Of course, cultural value and monetary value go hand in hand. Recently The Art Newspaper pointed a finger at the Rose Art Museum for lending a Willem de Kooning painting to a commercial venue, Haunch of Venison in New York. The museum’s director defended the loan with an editorial in a later issue, justifying the intellectual completeness of the gallery’s exhibition. Woefully, the museum’s board has since decided to sell the museum’s entire collection, a move that was not anticipated at the time of the loan, but sheds an indecorous light on the de Kooning, which now may or may not be inflated in value due to the excellent company it kept in the New York show.

“Portraits” shows through March 21 at Rowley Kennerk Gallery, 119 N. Peoria St.

hudson_printsThe More the Merrier

If the art market is drowning, then perhaps now is the perfect time to trot out smaller, more affordable works. Prints and other small edition works can often pack as much punch as a major sculpture or painting. Several galleries in Chicago are taking advantage of collectors’ shrinking budgets for art and, with the influx of print lovers for the upcoming Southern Graphics Council conference, are putting on large shows of small works. Dan Devening released a new series of multiples, his third such collection. More than eighty editions are on view in “Max Multiple,” from editions of three to 100, ranging from $1 to $3,000. There are some gems here. New Catalogue prints pair famous Minimalist sculpture with designed objects such as the slinky and the parking cone. Adam Pendleton screenprints on mirrored steel. You can grab a bumper sticker conceived by Philip von Zweck for $5 (“Honk if you love silence”) or a poster for $1 by Jason Pickelman. There’s also some sculpture in the shape of functional objects, such as Cody Hudson’s vases and Im Schafer’s porcelain cups—at least that’s what they may be. For good measure Devening exhibits some works from his collection, including selections from the En/Of series, where an artist designs LP liner notes and album cover for a musician.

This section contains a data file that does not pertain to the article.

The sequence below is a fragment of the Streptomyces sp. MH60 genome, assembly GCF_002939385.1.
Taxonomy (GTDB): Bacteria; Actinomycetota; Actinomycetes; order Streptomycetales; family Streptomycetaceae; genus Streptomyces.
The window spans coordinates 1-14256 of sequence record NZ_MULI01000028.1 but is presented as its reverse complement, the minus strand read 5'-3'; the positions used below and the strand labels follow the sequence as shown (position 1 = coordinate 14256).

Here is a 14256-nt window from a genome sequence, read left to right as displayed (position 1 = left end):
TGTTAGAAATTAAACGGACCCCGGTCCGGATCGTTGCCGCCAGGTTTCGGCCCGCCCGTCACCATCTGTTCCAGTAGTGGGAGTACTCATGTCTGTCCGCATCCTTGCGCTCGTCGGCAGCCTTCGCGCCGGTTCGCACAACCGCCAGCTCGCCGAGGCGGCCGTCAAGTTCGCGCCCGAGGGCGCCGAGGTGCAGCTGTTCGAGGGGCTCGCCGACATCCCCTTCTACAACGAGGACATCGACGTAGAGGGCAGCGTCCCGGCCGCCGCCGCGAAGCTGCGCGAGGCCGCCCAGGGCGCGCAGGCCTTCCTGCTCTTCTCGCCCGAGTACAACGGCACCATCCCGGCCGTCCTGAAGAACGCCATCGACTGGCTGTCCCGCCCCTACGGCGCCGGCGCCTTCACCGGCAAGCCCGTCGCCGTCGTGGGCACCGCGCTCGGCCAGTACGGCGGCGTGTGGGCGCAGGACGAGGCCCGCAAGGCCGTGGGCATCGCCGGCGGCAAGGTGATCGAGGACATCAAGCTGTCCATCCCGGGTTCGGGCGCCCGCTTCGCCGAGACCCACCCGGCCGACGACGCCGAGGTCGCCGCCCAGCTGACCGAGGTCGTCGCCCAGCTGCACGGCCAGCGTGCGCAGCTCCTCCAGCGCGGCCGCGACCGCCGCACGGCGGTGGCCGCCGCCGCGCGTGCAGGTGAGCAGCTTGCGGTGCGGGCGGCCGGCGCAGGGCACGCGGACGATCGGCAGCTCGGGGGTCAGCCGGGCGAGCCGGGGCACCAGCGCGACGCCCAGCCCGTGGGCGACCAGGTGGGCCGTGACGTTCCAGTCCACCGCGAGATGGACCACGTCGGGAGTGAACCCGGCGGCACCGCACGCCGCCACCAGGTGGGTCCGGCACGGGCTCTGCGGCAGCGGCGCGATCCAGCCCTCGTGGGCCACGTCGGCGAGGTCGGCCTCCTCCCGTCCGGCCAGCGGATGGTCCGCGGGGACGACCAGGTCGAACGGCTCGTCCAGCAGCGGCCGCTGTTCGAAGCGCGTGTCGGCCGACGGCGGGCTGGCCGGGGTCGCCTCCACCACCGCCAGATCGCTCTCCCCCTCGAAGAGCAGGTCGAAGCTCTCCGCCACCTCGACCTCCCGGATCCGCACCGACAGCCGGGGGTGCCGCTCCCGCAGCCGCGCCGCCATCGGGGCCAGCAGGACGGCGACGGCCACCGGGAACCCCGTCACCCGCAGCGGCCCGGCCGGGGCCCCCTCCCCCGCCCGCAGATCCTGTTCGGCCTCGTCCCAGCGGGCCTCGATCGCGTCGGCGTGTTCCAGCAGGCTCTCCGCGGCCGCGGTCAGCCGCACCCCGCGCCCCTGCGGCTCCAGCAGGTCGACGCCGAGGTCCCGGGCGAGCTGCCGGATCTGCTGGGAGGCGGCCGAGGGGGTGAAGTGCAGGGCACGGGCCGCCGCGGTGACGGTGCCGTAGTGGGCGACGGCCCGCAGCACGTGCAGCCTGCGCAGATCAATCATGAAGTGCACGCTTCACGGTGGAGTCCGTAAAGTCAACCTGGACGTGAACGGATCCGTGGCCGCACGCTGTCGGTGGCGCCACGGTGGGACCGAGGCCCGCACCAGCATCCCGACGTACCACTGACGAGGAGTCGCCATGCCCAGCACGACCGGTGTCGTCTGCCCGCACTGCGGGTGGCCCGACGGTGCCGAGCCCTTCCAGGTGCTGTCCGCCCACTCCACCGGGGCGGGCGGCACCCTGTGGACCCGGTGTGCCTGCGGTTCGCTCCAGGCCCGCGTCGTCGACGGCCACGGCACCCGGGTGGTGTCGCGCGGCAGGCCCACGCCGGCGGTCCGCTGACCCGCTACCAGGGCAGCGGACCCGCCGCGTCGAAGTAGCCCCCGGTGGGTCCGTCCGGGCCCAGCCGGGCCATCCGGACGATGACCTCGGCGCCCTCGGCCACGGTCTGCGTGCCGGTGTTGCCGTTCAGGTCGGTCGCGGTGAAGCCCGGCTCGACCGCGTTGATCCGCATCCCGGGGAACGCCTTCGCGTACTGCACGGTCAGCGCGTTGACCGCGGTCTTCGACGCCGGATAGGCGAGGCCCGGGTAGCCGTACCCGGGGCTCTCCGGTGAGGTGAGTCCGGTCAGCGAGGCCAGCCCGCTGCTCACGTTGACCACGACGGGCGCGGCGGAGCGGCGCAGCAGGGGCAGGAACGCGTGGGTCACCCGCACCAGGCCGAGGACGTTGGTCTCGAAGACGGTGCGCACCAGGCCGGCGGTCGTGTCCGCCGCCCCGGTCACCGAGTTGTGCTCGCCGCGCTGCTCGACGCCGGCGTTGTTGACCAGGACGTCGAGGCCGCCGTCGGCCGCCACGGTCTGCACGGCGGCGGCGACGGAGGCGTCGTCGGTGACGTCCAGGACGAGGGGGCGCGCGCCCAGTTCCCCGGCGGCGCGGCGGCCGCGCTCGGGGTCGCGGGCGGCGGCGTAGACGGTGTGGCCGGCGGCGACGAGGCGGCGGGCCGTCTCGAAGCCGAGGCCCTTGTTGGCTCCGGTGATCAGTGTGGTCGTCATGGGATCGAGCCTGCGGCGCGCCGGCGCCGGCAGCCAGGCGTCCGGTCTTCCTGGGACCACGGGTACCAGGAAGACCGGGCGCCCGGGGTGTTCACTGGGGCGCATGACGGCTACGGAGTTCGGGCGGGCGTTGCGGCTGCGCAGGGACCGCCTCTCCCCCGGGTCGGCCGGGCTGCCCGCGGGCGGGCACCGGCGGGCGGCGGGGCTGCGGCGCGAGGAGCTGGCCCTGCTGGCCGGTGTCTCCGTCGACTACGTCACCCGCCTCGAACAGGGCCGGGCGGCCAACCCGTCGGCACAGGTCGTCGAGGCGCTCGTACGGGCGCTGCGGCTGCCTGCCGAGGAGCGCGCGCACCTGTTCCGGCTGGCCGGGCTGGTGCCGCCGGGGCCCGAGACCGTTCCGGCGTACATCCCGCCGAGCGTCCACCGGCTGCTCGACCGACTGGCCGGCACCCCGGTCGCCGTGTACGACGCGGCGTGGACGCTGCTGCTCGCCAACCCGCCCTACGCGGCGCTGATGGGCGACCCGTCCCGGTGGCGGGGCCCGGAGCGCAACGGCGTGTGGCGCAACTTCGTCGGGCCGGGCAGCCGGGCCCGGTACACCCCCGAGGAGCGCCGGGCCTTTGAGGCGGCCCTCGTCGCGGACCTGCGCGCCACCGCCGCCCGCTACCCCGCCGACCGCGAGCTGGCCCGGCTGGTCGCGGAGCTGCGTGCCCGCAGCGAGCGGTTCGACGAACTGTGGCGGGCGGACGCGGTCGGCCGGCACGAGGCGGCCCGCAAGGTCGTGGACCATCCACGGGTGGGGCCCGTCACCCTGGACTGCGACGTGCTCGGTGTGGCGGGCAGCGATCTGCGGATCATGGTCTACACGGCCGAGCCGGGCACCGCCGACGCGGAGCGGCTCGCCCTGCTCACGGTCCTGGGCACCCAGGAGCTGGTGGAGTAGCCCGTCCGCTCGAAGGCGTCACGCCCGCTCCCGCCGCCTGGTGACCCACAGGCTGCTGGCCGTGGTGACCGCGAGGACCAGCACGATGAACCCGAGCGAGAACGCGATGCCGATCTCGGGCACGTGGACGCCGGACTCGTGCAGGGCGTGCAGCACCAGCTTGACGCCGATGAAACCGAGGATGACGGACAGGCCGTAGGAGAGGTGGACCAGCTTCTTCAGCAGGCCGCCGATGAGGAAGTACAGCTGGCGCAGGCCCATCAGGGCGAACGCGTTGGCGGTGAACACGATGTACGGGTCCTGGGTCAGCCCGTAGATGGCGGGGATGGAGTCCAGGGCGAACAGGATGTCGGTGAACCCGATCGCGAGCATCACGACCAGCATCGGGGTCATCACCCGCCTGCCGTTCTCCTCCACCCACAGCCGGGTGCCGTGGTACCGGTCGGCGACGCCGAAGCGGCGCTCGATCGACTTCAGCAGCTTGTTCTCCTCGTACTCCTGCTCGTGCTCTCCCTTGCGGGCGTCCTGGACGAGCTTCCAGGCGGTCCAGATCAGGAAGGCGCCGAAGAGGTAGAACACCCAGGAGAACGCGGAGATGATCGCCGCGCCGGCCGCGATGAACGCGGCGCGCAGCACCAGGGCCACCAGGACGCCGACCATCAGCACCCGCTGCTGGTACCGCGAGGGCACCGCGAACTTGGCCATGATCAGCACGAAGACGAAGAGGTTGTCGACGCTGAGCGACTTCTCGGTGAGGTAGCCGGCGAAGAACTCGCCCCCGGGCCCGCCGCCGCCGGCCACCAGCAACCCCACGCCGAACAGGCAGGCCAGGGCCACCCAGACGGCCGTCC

“Max Multiple” shows through April 1 at Devening Projects + Editions, 3039 W. Carroll.